Objectives: Children with moderate acute malnutrition (MAM) have a high rate of relapse and death in the year following recovery. In this pilot study, we evaluate the long-term benefits of an extended course of nutritional therapy for children with MAM.
Methods: Rural Malawian children 6 to 59 months old with MAM, defined as a weight-for-height z score (WHZ) between −2 and −3, were provided supplementary feeding for a fixed duration of 12 weeks. The children were then studied for 12 months to assess long-term nutritional status, and compared with children initially treated only until they first reached WHZ > −2.
Results: Compared with children treated until they reached WHZ > −2, children treated for 12 weeks were more likely to remain well nourished (71% vs 63%, P = 0.0015) and maintain more normal anthropometric indices during 12 months of follow-up; there was also a trend towards lower rates of severe acute malnutrition (7% vs 10%, P = 0.067) and death (2% vs 4%, P = 0.082). Regression modeling showed that mid-upper arm circumference and WHZ at the end of supplementary feeding were the most important factors in predicting which children remained well nourished (P < 0.001 for each).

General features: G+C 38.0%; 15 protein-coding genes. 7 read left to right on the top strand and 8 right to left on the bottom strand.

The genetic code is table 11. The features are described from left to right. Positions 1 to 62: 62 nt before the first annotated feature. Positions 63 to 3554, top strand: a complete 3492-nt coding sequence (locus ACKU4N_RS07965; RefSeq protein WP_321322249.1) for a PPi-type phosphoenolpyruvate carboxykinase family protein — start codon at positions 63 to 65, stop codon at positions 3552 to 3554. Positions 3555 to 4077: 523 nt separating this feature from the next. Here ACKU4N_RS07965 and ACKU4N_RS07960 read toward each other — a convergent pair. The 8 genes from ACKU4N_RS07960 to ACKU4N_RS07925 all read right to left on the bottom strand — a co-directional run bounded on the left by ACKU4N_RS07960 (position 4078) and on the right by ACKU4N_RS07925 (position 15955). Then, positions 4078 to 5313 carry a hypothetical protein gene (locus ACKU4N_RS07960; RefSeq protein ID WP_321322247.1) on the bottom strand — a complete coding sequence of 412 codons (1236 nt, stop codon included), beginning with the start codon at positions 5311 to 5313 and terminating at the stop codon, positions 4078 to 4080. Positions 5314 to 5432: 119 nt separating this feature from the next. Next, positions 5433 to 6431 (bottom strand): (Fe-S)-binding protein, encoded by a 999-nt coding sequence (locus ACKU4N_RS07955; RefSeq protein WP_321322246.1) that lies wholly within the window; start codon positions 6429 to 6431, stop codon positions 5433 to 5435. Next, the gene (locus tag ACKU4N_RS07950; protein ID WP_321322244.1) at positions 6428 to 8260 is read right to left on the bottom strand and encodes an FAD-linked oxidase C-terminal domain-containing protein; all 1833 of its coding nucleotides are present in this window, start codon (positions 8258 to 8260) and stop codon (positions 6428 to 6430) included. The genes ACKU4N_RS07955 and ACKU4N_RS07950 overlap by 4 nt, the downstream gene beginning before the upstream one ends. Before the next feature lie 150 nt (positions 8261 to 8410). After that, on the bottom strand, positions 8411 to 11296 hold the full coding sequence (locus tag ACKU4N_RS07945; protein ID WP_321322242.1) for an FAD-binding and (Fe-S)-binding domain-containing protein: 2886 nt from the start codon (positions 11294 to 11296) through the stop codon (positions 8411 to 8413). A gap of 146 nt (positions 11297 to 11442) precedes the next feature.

Conclusions: The duration of supplementary feeding for children with MAM may not be as important as their anthropometry in terms of remaining well nourished after initial recovery. The presently accepted recovery criteria of WHZ of −2 may be insufficient for ensuring long-term nutritional health; consideration should be given to setting higher recovery criteria.
*Department of Pediatrics, Washington University, St Louis, MO
†Department of Community Health, University of Malawi, Blantyre, Malawi.
Address correspondence and reprint requests to Indi Trehan, Washington University in St Louis, One Children's Place, Campus Box 8116, St Louis, MO 63110 (e-mail: firstname.lastname@example.org).
Received 9 October, 2014
Accepted 13 November, 2014
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www.clinicaltrials.gov registration number: NCT00998517.
This study was supported by the Office of Health, Infectious, Diseases, and Nutrition, Bureau of Health, and the Office of Food for Peace, Bureau for Democracy, Conflict, and Humanitarian Assistance, US Agency for International Development, under the terms of Cooperative Agreements GHN-A-00-08-00001-00 and AID-OAA-A-11-00014 through the Food and Nutrition Technical Assistance II project (FANTA-2) and FANTA-2 bridge awarded to FHI360. I.T. was supported by NIH training grant T32-HD049338.
The authors report no conflicts of interest.